This blog post is part of a series called Who Are They? where information is provided for the Maine Arts Ed blog readers to learn about community organizations and institutions that provide educational opportunities in the arts. You will learn that they are partnering with other organizations and schools to extend learning opportunities, not supplant. Please consider ways in which you can collaborate to provide excellent arts education for all learners.

This is the first of 5 blog posts about Celebration Barn which is located at 190 Stock Farm Rd, South Paris, ME. Thanks to Ian Bannon for providing the posts.

Photo by Davin Currie

Photo by Davin Currie

Celebration Barn Theater is a center for creating and performing original theater. Dedicated to unleashing individuals creativity and building a creative community. Celebration Barn fuels the development of new work that is crafted, innovative and wildly alive.

Founded in 1972 on a farm in South Paris, Maine, the Barn was born out of internationally acclaimed mime artist Tony Montanaro’s drive to encourage people to create their own original theater. Now in its 44th year, Celebration Barn is world renowned for generating diverse and uniquely personal physical theater. Alumni are performing on Broadway, in film and television, and at thousands of festivals and theaters around the globe. From this creative oasis in the woods of Maine, we are launching the next generation of theater pioneers.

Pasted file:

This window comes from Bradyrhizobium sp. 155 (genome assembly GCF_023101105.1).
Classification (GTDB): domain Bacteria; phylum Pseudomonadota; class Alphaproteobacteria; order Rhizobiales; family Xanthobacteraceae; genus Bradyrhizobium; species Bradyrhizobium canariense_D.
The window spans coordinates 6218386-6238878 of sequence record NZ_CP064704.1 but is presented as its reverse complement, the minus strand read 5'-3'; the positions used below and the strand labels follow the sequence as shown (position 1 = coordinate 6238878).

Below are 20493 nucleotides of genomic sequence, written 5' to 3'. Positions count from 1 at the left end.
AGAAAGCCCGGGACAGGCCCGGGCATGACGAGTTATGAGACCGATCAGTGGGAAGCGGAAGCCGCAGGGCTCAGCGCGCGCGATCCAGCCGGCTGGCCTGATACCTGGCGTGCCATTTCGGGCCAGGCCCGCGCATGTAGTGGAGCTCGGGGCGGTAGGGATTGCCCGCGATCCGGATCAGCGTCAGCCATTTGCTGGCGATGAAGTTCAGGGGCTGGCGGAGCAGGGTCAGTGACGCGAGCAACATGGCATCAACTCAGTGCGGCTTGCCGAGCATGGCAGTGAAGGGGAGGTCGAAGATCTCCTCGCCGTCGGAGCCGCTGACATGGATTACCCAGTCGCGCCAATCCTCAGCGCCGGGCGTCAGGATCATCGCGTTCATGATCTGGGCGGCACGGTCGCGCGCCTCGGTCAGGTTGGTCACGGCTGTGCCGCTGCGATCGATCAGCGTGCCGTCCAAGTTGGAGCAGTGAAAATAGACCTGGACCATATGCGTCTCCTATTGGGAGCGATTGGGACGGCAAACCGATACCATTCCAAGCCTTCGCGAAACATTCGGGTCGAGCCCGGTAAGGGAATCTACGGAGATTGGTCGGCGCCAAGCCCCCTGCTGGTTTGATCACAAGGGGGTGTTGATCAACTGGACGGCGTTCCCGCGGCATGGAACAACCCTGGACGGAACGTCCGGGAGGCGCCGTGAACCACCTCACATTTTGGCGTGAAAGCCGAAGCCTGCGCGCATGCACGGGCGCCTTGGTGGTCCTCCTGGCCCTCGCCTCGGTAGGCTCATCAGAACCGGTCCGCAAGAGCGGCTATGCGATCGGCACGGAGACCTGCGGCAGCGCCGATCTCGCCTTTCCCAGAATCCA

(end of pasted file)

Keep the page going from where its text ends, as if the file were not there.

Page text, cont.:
Each Saturday night, the Barn’s Summer Show Series brings world-class artists to Western Maine: from masterful physical comedy and powerful storytelling to off-the-wall improvisation and unforgettable spectacle.

Summer Workshops and Residencies provide theater artists with opportunities to train and develop new productions in a creatively-charged and bucolic setting. Many of these new works then tour world-wide and are seen by millions of audience members each year.

For more information about Celebration Barn Theater, visit their website by CLICKING HERE.